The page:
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Right to privacy: Not just for abortions anymore

In Tennessee:

What some are calling a matter of privacy, others are calling a dangerous idea. At issue is whether or not applications for gun-carry permits should be kept confidential.

Getting a permit isn’t only about learning the rules; a lot of personal information must be given up.

“You have to answer a lot of questions,” said John Harris, executive director of the Tennessee Firearms Association. “Like, for example, ‘How were you discharged from the military?’ ‘Have you ever been addicted to any kind of alcohol or other substances?’ ‘Have you ever had any psychiatric problems?’ A lot of information is disclosed on the forms that really shouldn’t be public.”

That’s information that many permit owners don’t want out there along with their addresses and what kind of guns they own.

A few years ago, all of that information was published by the Tennessean, infuriating many of the private citizens on that list.

Well, here’s hoping. Also, Kent Williams did say before he wanted to fix some gun issues in the state. This looks like one of them:

In addition, new House Speaker Kent Williams has said he will break ties in the case of some Second Amendment issues.

4 Responses to “Right to privacy: Not just for abortions anymore”

  1. gattsuru Says:

    ‘How were you discharged from the military?’ ‘Have you ever been addicted to any kind of alcohol or other substances?’ ‘Have you ever had any psychiatric problems?’

    Since you have to answer no, anyway, those aren’t what worries me. It’s the name, address, presence of guns, and some jerkoff with a customized Google Maps.

  2. Linoge Says:

    I asked this over my way, but I will repeat it here for increased exposure: I cannot seem to find an electronic copy of the application for a Tennessee Handgun Carry Permit, and I cannot remember the one I filled out, but does anyone recall if we had to provide our social security numbers on the application? If so, why is the form, and all the data on it, not protected by the Privacy Act of 1974?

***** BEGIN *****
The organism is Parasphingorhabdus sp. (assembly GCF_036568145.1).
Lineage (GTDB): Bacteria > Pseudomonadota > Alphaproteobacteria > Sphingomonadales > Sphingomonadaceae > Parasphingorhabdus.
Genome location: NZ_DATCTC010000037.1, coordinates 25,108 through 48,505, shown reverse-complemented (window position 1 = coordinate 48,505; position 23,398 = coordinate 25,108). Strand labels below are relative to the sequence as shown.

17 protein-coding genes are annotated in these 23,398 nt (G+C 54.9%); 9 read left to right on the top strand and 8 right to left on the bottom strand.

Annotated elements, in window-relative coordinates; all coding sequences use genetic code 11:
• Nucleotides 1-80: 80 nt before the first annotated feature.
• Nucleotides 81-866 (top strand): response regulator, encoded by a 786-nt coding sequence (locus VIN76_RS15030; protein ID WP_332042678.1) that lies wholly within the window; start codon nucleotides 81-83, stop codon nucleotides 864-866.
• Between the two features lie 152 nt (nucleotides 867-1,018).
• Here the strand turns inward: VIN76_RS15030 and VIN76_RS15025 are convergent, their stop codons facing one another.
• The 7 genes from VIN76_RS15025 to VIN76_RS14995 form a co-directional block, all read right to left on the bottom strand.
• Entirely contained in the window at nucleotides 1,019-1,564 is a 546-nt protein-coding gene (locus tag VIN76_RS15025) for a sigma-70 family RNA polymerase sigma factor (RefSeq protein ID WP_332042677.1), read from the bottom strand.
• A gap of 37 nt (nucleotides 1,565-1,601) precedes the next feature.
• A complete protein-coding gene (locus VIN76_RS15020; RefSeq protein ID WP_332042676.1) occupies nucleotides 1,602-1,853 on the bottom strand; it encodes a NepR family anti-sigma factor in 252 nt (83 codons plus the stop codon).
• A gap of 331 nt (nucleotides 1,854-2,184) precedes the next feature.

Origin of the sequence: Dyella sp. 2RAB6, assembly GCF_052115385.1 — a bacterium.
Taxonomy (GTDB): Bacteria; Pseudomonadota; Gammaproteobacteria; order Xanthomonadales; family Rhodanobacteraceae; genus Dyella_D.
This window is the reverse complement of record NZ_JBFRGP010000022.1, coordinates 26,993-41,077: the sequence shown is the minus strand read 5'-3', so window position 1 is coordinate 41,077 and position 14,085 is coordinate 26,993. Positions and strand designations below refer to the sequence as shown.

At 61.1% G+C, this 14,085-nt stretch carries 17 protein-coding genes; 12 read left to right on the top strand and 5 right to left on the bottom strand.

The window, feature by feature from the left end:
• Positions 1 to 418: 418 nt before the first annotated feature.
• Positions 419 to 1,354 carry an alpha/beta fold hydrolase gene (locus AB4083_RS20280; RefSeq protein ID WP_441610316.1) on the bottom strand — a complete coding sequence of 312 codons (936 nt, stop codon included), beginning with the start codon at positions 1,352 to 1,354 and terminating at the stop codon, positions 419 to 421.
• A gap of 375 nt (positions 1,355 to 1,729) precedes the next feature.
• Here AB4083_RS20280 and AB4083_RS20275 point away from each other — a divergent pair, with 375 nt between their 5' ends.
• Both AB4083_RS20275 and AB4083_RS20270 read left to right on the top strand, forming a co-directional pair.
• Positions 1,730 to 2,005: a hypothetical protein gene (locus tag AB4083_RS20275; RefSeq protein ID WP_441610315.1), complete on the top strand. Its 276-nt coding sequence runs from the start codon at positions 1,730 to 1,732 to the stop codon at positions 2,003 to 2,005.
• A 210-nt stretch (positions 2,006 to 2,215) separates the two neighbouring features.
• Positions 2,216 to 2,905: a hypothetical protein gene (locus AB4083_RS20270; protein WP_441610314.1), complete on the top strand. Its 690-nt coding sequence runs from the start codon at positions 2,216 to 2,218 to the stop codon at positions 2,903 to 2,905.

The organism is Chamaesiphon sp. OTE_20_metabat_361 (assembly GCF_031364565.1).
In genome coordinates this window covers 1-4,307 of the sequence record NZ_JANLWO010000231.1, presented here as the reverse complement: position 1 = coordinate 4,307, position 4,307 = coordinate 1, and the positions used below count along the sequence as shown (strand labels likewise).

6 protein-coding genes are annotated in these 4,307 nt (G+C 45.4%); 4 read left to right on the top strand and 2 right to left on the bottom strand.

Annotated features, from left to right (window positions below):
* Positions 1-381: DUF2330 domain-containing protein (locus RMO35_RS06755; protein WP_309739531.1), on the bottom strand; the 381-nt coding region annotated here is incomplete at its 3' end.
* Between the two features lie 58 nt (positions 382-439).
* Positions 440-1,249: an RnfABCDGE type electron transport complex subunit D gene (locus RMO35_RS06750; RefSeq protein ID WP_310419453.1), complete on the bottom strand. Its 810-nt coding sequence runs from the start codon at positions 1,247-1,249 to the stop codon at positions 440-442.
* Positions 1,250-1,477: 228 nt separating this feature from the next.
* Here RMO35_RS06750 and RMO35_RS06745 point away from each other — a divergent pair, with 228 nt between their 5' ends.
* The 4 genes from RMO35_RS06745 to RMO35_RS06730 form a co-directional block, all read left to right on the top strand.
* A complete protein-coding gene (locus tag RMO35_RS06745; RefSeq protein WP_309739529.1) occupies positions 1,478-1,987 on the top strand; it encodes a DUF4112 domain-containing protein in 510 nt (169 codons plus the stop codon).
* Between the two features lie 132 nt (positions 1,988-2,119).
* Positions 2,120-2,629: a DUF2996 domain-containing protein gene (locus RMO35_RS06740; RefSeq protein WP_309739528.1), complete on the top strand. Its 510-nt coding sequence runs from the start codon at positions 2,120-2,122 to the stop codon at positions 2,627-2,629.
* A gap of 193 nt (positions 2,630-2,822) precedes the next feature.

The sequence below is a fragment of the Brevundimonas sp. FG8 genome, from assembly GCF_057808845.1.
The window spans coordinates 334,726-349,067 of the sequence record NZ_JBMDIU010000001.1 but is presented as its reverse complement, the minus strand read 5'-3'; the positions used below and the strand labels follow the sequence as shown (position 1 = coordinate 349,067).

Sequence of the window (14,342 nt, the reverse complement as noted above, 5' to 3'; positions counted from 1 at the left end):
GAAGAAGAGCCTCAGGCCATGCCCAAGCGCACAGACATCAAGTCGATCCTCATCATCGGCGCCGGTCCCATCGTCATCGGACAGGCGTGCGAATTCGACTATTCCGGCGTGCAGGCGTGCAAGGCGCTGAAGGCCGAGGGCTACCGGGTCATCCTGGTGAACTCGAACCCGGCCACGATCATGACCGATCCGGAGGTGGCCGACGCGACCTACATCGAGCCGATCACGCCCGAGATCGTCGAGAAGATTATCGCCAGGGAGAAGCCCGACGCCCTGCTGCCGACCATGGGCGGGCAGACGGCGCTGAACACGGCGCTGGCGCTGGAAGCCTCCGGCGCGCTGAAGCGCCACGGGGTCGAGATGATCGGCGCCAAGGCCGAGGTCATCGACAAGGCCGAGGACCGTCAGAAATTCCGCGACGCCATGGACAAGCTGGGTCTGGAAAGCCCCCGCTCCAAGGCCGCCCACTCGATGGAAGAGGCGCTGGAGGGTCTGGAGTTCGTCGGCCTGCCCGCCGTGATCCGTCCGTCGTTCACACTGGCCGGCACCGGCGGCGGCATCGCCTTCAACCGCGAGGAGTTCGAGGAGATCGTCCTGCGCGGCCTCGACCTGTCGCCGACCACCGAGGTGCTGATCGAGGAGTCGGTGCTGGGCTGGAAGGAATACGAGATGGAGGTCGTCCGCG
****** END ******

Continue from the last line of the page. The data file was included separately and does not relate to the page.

3. Tom Says:

    If you’re worried about this just wait til your medical records get digitized in the stimulus and some 600,000 entities get access to them. Then ask yourself WHO those 600,000 are.

    Government should have NO information on your if you expect any bit of privacy or security.

  4. TheGunGeek Says:

    Well, now, wait a second. Let’s look at the general principle of whether or not applications should be available to the public.

    What if I lived in one of those places where they seem to only issue permits to well-connected people? I’m just an average Joe and my application gets denied. What recourse do I have? Can I prove that they have given permits to people less qualified than myself, or do I just have to take their word for the fact that they haven’t?

    How can someone see if there is a racial/age/gender/wealth/whatever bias in the granting of permits if you can’t see who did and did not get one?

    What’s needed is not to make records available. It’s having a “shall issue” policy (or no permits required at all, obviously) so that there’s no legitimate need to see why someone did or did not get their permit.

    If someplace insists on making records available, then I say let’s require all governors, legislators, law enforcement officers, and judges be required to have a permit. After all, if they are not of sufficient character to justify giving them a CW permit, why on earth should they be writing or enforcing or adjudicating the law? Then let’s see how much support there is for having the records be made public.

    It’s similar to having property tax records being public. How do you know that your property has been properly appraised if you don’t what value they placed on your neighbors?

    And, just to be clear, for the record I am vehemently opposed to any permit requirements. Period.

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